American efforts to craft a new trade policy are raising fears in Japan that Washington increasingly favors the idea of managed trade, with market share as the focal point of negotiations.
Japanese officials say they are counting on Washington’s traditional commitment to free trade to hold the line against managed trade, which attempts to guarantee U.S. industries specific market shares overseas through government-to-government agreements.
“The Bush Administration, I believe, is opposed to such an approach,” Kiyoaki Kikuchi, former Japanese ambassador to the United Nations told a conference in Sendai, northern Japan, this week. “But I am afraid controlled, managed trade is likely to emerge in the United States,” he said.
Kikuchi complained that the United States is heading toward a policy that has earned Japan endless criticism.
“Japan has been criticized in the OECD (Organization for Economic Cooperation and Development) for targeting industries. Now the U.S. is trying to do what we have been criticized for over the past decade,” he said.
Publicly, Japanese trade officials downplay the threat.
"(U.S. Trade Representative Carla) Hills is emphasizing free trade, not closing markets,” said Hidehiko Nishiyama, deputy director of the Ministry of International Trade and Industry’s Americas and Oceania division.
“Managed trade would be a difficult policy for the U.S. to adopt. We are not seriously worried that they will adopt it, but we want to caution them against it,” Nishiyama said.
But privately, some in government said they see worrisome signs that support for a managed trade policy may be gathering steam due to growing U.S. frustration over American firms’ inability to boost sales here despite the removal of visible barriers to imports.
“Now there is talk that if U.S. industry has a certain share in Europe, it ought to have the same share here if the market were truly open,” a Japanese government source said. “The idea would be to make that share the target of negotiations,” he said.
One indication of growing U.S. support for a new policy came in a recent report by a private sector advisory committee advocating wider use of negotiated market-share targets with Japan. Hills has said she is reviewing the report carefully.
“The notion of managed trade was around in some circles under the Reagan Administration, but this report is the first time it has taken on an official, public form,” the Japanese government source said.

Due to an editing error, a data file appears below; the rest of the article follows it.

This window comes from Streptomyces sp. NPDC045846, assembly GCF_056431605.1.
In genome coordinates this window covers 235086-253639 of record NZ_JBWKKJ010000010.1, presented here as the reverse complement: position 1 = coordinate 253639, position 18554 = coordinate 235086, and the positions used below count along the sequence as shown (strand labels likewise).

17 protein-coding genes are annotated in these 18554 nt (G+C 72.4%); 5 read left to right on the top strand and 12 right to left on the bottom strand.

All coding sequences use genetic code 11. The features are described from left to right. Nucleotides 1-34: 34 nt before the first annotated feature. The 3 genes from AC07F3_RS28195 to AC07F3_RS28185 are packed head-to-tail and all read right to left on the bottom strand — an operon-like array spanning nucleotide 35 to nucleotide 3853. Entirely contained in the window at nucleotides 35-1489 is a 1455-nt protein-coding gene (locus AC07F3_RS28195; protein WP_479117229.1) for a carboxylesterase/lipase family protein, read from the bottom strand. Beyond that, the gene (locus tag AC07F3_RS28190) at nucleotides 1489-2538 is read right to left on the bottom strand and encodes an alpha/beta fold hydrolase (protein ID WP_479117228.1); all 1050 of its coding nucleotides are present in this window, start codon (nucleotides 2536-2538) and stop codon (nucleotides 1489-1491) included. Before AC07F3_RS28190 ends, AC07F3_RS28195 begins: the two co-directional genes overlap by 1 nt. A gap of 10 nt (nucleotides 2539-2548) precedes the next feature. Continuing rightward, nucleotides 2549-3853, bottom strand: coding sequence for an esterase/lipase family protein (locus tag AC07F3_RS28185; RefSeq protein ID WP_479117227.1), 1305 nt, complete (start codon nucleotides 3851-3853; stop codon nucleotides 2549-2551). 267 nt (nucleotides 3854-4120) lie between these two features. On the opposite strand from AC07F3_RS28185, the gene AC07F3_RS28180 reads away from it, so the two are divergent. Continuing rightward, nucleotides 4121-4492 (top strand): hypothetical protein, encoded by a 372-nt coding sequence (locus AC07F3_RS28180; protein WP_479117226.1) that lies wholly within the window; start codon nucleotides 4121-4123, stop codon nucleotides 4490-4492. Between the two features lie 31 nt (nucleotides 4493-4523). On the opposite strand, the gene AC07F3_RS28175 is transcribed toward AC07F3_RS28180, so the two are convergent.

Recent American expressions of dissatisfaction over Japan’s alleged failure to honor a 1986 pact on microchip trade are also prompting concern that targetting market share could emerge as a more prominent pillar of U.S. trade policy.
Deny Making Promise
Hills said Tuesday that in her opinion, Japan committed itself in a 1986 agreement to allow American semiconductor sales eventually to take 20% of the Japanese market.
Japanese government and industry officials have reiterated their stance that Tokyo never promised U.S. chip makers any specific market share, either in the 1986 pact or in a secret side letter. But some here fear Washington’s renewed attention to the issue--long a topic of dispute--may signal a broader policy drift.
“America is targetting industries it believes are competitive,” former ambassador Kikuchi said.
U.S. officials and trade analysts said that while the notion of targeting market share is gaining popularity in Washington, the debate is by no means over.
“With the new Administration, there is more willingness to talk in terms of share in general,” said one U.S. trade expert. “The targetting idea was anathema to the previous Administration because it smacks of managed, not free, trade.”
Greater attention to market share has also in part been dictated by the terms of the 1988 omnibus trade law, the trade expert said. “The wording of the law makes it possible to look at market share as an indicator of openness,” he said.